Duzzing Up From Downtown Manhattan

Fixer are rock stars. We're probably not the first ones to write it and damn sure won't be the last, but the New York City-based quartet proves it with each new track and every time they take over another stage.

Regulars at downtown institutions such as CBGBs, Continental and The Knitting Factory, as well a venues across the tri-state area and up and down the East Coast, Fixer has established themselves as a top live act whose music draws on the best hard rock sounds and styles from the past twenty-five years. A band that would be equally at home on the Sunset Strip as the East Village, their shows are always "see and be seen" events drawing energetic and hyperactive crowds populated by rockers, hipsters, models and misfits, where the beautiful people mix with the druggies and everyone rocks hard and makes it home alive to tell the story - what they remember of it, at least.

The band has recently released two new tracks for digital download, following-up on two successful EPs, 2004's "All The Pleasure That You Crave" and last year's "Mixing In With My Blood". The later disc, featuring four tracks, is still available and gives a great snapshot of a band at the top of their game and pushing themselves hard.

Fixer is frontman Evan R. Saffer, Wilson on guitar, J Brown on bass and The Reverend Diamond Tim Newton on drums. Chorus and Verse caught up with Evan, Wilson and Tim - J "Bird" Brown was unavailable for comment at press time - to talk about life on the New York City rock scene, their plans for releasing new music in the near future and great rock and roll.

You've just played a show at CB's Gallery and CBGBs is home turf for you. What do you think about the whole situation with the club and its lease problems with its landlord, BRC?

Wilson: It's hard to be mad at a group that's dedicated to helping homeless people. The CBs guy's probably going to start up in Vegas and make a killing, so good for him. And Vegas needs more seedy places.

The Reverend: The place oozes authenticity, plus a lot more, I think (laughs), and you can't beat the history. But who knows, maybe it's time to look to the future.

Do you remember the first time that you performed on the CBGB stage?

The Reverend: I definitely remember the first time playing CBGB; there was puke all over the stairs on the way down to the bathroom and there was a kid passed out, sitting in a chair in the front, with his head on the stage.

Were you always comfortable being on stage and up front of a crowd? Are there any nerves now before a set begins, or do you look forward to being under the lights?

Evan R. Saffer: I have always had a lot of visions when it comes to playing live. One of them is always to [perform for] huge audiences, and it's sort of a test to myself. Am I nervous? Am I completely fired up to be there? In the dream I storm out onto the stage and the crowd erupts. It's all nerves, and all heart. Fear is a part of everything exciting and I never back down.

Let's start off by talking about the New York City music scene. Where are some of your favorite places to play, and are their crowds that you really look forward to getting up in front of?

Wilson: I'm partial to CBGB. I love the scuz-vibe, and the fact that it's such a rock institution, so you get music loving-tourists coming in who see the band and go back to wherever to spread the word. That's why we're huge in Nigeria.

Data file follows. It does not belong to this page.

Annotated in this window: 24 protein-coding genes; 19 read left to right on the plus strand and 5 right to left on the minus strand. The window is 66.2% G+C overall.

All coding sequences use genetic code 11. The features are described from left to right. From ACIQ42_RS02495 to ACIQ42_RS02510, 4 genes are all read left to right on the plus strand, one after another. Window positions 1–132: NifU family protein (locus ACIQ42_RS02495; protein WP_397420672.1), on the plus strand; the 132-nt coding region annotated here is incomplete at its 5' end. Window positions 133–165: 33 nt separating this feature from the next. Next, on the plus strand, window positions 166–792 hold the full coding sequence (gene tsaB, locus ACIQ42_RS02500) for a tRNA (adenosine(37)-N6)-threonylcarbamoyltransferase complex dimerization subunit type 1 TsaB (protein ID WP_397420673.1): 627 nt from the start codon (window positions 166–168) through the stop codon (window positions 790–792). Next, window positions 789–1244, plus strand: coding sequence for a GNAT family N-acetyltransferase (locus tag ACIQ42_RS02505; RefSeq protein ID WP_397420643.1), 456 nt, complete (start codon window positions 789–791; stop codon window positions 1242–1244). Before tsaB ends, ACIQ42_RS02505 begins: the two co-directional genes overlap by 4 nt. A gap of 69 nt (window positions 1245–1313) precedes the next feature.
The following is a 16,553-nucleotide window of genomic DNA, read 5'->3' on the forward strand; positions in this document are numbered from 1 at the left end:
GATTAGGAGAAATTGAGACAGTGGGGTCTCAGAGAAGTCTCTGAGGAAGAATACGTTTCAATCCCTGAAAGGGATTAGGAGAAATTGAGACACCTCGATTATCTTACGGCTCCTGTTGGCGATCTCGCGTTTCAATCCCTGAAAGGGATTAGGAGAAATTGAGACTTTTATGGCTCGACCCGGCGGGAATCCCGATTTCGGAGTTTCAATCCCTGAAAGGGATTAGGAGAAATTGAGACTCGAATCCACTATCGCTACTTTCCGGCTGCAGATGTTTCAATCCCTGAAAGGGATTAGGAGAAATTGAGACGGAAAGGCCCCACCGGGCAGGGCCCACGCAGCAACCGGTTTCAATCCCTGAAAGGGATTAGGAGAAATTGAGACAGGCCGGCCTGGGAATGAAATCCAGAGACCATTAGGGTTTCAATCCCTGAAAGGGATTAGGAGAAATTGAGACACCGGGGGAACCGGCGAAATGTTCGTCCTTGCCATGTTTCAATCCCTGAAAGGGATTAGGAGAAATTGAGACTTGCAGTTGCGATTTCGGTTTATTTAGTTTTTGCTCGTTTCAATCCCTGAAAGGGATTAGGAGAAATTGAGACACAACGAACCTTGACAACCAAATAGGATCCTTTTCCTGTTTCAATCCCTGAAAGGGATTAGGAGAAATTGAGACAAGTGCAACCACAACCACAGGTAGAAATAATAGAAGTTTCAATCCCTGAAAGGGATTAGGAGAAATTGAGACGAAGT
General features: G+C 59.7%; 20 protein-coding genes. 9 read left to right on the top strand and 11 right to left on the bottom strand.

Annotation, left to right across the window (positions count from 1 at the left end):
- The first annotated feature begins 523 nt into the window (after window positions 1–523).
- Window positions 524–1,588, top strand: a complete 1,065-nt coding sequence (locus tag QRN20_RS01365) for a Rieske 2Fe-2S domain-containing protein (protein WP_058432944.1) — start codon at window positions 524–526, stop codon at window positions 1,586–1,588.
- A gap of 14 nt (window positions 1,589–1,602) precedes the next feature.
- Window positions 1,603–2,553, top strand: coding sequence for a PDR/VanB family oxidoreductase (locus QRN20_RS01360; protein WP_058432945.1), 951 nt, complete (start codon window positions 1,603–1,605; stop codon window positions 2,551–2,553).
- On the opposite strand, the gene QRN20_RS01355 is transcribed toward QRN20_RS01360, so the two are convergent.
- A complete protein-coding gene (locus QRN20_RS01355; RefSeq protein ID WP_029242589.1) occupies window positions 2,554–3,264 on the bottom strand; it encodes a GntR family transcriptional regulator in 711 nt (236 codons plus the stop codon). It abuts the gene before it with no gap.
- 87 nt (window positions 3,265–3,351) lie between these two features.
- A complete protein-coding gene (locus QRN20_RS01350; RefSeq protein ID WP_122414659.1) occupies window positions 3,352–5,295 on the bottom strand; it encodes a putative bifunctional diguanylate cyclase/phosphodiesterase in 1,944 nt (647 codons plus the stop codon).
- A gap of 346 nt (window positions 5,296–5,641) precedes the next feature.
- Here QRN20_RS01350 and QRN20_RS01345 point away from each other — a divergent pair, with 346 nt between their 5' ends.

J likes that CBs is 16 and over.

How would you describe the general state of live music in Manhattan these days? Do you find that there are more or fewer opportunities for a band to get out there and find an audience?

Wilson: Music is alive and well in NYC, but there's such a glut of it, it's hard to make your mark, especially if you're not playing the flavor-of-the-week.

The Reverend: There is definitely an issue with clubs closing, with some of the best small music venues closing their doors. Brownies closed a few years ago, which was a great venue. Continental is closing in the spring, and then CBs on Halloween. There are always more clubs and new ones opening, but these ones really have driven the scene in many ways. They have/had personality. But bands will always find a way to get out there and play for an audience, whether it be in clubs, at loft parties, on the street. If there's a will, there's a way.

You've recently released two new tracks that fans can listen to on your website, or purchase through digital download. Are these tracks the start of a new album release and are you continuing to write and record new tracks?

Wilson: Those were preview tracks/demos from the album we're working on right now. Those songs will have transformed a bit by the time the album is complete.

Evan: There will be new tracks that were written over the last few months. We've taken a turn creatively and a lot of our history came together in pieces and on the road. Recently, it feels like things have had more of a spontaneous flow. The songs will tell you more about who we are and you will discover a few secrets. Some are darker than others.

Do you feel that bands still even need to release manufactured CDs anymore to promote their music, or is digital distribution going to be enough to get the music out there? Do you think the day is coming where a band can hit Myspace, iTunes and other music services and break in the same way that radio airplay or placement in record stores used to do in the past?

Wilson: The music industry geniuses haven't figured it out yet, and neither have we. Anyone can make their music available to everyone now, for free or a fee, but what bands still need the big machines for is the publicity. CDs are on the wane. Who knows what's next?

The Reverend: I remember when I first got iTunes; I bought a few albums digitally, and it's a lot less satisfying. Which is weird, because I live in a small, New York apartment which is already overflowing with CDs, so you'd think I'd welcome the opportunity to save space. But I still would rather have the actual CD. Digital radio seems like it could really make an impact, though, especially since regular radio sucks so bad these days. Rock radio especially; it just seems to be in such a dismal state. I mean, shit, there's no modern rock radio in New York City anymore! That's just fucking ridiculous.